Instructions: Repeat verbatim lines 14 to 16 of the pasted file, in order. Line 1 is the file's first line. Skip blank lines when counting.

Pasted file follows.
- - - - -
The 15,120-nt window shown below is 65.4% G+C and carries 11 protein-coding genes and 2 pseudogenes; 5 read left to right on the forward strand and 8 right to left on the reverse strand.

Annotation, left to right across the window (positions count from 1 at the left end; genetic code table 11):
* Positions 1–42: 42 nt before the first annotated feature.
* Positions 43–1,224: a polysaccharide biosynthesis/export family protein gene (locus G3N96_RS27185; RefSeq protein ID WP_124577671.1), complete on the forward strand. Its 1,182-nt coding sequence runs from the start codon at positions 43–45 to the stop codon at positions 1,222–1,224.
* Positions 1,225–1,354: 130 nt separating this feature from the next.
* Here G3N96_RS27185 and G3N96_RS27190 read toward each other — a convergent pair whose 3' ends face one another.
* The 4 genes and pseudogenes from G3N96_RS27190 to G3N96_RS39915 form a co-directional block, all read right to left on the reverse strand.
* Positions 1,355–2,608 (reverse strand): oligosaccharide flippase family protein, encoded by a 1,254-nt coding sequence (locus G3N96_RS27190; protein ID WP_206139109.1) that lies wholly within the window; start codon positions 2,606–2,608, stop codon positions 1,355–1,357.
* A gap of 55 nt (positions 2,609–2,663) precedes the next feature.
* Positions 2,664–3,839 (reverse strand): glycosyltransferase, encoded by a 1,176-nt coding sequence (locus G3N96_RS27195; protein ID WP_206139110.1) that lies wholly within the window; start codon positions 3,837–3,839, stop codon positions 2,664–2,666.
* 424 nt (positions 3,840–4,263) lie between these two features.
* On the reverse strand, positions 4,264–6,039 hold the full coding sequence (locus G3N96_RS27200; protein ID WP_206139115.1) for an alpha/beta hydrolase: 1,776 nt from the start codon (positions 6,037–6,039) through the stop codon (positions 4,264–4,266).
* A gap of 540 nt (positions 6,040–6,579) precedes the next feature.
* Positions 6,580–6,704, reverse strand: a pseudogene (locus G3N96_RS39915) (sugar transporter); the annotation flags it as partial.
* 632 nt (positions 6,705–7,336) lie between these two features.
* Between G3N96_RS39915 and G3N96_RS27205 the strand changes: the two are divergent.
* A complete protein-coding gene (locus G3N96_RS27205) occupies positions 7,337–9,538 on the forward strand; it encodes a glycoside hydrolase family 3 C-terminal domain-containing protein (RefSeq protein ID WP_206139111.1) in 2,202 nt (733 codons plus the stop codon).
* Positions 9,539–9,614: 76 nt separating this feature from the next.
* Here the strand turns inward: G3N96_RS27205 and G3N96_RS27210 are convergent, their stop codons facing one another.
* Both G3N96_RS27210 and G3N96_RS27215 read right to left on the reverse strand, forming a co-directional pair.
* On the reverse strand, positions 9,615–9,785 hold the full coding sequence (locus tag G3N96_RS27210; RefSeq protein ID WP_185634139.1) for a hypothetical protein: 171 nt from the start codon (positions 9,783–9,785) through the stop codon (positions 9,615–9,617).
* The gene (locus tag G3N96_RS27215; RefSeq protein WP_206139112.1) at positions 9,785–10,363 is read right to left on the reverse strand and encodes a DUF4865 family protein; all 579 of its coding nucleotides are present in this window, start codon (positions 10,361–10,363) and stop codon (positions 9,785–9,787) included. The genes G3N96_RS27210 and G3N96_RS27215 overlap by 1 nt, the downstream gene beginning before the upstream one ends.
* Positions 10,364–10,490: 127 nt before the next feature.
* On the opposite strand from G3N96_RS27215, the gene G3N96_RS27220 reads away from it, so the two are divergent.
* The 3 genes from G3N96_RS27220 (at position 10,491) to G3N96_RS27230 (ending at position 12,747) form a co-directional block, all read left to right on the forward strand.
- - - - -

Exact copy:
* Positions 6,580–6,704, reverse strand: a pseudogene (locus G3N96_RS39915) (sugar transporter); the annotation flags it as partial.
* 632 nt (positions 6,705–7,336) lie between these two features.
* Between G3N96_RS39915 and G3N96_RS27205 the strand changes: the two are divergent.